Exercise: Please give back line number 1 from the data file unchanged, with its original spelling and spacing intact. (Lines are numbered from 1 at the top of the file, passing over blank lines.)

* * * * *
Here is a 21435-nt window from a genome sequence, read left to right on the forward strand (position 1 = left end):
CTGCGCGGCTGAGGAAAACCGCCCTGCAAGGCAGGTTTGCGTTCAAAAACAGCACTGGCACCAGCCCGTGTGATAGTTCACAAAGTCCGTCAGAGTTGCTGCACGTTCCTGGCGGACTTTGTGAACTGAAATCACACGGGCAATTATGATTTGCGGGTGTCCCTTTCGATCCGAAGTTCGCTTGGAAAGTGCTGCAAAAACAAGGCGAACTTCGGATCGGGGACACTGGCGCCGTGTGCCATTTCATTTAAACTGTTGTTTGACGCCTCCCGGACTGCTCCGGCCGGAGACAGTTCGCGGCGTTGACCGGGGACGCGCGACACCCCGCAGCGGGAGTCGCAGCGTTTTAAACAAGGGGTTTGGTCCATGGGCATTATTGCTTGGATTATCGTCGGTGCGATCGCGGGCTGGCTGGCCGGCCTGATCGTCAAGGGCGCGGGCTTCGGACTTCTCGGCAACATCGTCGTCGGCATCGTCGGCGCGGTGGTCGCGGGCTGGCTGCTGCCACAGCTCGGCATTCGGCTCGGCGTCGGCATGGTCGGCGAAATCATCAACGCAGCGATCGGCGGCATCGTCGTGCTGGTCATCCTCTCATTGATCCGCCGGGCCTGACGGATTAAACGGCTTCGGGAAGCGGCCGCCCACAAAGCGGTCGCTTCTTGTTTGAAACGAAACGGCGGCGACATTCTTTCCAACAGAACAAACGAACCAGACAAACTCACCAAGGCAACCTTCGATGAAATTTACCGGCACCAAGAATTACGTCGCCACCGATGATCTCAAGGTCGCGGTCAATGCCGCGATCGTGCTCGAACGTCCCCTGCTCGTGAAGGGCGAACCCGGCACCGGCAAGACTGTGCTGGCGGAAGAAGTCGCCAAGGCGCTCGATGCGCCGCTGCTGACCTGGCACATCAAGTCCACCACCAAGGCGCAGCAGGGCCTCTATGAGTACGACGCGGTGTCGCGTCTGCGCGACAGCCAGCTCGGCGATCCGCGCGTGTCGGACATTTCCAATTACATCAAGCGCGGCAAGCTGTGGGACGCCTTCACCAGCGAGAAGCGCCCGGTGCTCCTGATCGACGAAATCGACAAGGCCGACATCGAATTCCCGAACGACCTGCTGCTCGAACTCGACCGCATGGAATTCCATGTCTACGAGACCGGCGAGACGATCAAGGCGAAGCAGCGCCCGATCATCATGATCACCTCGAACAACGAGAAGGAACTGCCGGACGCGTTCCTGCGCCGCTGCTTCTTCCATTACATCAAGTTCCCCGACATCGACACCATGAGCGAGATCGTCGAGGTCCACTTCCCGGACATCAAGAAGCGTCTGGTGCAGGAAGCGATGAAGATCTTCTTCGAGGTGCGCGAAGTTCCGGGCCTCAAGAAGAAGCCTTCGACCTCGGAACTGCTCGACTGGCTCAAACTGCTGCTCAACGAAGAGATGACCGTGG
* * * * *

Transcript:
Here is a 21435-nt window from a genome sequence, read left to right on the forward strand (position 1 = left end):